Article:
Operant Conditioning

I’ve learned about Burrhus Frederick Skinner in multiple psychology classes I have taken and found his experiments to be very interesting.  Skinner tended to study operant conditioning in his own way. Operant conditioning is “a type of learning in which the future probability of a behavior is affected by its consequences”(Powell). Skinner’s theory of operant conditioning was if a behavior was followed by reinforcement, then it is most likely to be recurring, and if the behavior were followed by a punishment then it would be less likely to be repeated.
 Skinner demonstrated his theory with the “Skinner box”. This was one of his most famous experiments. Skinner concluded from his box experiment “the notion that all behavior could be analyzed in terms of reflexes, and along with other learning theorists, came to believe that behaviors could be conveniently divided into two categories” (Powell). The two behaviors were referred to as respondent behavior and operant behavior. Respondent Behavior “…consists of involuntary, reflexive-type behaviors, which can often be classically conditioned to occur in new situations” (Powell). Operant Behavior “…consists of behaviors that seem more voluntary in nature and are controlled by their consequences rather then by the stimuli that precede them” (Powell).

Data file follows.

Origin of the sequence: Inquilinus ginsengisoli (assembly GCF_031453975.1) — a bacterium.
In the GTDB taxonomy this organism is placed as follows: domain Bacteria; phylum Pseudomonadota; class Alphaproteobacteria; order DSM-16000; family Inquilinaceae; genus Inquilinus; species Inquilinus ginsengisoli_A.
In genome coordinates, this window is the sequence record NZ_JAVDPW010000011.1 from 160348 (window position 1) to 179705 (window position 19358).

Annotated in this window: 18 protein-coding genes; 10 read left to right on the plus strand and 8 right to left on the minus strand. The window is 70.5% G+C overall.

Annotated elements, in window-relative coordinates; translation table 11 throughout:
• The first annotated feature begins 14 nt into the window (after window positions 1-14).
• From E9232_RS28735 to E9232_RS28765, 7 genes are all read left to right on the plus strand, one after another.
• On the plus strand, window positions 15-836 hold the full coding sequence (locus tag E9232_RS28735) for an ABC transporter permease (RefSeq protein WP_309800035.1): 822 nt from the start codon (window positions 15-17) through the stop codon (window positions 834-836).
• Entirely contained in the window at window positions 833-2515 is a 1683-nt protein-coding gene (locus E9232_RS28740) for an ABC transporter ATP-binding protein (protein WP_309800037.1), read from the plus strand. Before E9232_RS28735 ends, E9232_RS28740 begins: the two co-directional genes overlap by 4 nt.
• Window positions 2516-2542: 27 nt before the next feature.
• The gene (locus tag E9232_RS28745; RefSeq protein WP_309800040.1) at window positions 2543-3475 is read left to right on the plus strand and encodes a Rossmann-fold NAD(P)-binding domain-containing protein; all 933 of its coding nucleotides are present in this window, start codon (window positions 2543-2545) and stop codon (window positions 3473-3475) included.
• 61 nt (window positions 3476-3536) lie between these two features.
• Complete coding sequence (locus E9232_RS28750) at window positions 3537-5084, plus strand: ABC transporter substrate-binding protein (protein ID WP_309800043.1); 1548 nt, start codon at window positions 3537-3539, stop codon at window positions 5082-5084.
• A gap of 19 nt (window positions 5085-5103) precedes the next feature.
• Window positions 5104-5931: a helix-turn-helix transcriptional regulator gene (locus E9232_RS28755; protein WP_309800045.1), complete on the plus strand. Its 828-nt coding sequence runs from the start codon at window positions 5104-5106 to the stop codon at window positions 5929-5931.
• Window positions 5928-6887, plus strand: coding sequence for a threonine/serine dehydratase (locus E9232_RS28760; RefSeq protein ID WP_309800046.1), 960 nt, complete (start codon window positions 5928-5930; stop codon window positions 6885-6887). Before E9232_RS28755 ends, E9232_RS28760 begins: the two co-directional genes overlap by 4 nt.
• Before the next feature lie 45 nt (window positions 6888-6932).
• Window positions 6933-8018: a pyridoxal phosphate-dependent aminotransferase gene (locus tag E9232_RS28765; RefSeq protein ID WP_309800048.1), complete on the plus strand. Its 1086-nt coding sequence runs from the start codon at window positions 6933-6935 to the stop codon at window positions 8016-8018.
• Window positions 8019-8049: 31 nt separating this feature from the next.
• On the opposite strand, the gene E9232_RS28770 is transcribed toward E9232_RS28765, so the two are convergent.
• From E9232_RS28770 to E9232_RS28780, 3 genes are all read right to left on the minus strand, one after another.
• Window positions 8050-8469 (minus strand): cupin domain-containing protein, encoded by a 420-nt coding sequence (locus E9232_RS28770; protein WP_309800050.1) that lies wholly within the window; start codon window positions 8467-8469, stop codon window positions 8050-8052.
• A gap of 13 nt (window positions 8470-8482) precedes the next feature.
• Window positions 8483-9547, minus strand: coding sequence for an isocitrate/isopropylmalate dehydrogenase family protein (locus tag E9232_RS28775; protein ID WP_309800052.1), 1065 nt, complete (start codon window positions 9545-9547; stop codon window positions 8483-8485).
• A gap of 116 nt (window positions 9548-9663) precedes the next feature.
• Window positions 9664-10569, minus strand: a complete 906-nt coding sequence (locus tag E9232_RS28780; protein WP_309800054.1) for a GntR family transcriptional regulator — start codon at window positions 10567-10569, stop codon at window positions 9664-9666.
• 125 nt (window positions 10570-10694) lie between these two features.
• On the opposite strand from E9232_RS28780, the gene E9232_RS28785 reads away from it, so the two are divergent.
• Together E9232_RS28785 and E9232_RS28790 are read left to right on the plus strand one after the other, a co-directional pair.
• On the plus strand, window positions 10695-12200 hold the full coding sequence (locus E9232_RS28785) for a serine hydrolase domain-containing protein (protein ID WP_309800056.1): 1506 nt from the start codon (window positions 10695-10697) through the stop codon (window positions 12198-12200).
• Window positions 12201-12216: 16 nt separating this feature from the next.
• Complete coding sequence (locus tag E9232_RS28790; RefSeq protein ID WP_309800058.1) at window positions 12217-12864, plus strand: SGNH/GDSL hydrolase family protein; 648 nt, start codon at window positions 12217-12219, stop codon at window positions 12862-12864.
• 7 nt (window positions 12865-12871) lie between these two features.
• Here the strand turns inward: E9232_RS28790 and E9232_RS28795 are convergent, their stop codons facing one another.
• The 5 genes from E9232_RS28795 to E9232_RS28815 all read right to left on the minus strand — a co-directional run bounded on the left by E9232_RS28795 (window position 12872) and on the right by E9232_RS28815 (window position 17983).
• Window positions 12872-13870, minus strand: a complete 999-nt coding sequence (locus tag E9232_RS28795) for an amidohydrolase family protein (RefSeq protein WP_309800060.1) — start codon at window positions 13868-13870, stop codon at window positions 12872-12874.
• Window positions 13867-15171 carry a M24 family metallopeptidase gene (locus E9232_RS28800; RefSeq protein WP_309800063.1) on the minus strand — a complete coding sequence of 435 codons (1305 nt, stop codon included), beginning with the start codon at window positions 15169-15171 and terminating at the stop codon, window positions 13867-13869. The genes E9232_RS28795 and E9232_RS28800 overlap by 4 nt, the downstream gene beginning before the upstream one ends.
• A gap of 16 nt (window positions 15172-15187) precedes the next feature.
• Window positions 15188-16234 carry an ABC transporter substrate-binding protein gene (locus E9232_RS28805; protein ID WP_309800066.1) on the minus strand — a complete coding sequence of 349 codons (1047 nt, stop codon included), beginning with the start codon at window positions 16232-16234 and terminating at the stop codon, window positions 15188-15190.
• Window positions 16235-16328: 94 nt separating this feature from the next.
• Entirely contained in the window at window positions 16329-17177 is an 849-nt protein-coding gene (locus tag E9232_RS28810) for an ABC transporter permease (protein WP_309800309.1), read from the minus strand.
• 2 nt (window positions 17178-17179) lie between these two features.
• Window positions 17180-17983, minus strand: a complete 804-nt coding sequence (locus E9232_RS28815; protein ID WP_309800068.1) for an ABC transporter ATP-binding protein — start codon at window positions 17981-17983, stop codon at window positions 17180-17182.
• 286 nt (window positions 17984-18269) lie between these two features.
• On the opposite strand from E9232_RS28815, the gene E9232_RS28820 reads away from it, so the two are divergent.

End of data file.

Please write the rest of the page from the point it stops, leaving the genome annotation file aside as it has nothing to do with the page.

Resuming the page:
Powell, R. A., Symbaluk, D. G., & Honey, P. L. (2009). Introduction to learning and behavior. Belmont, CA: Wadsworth Cengage Learning.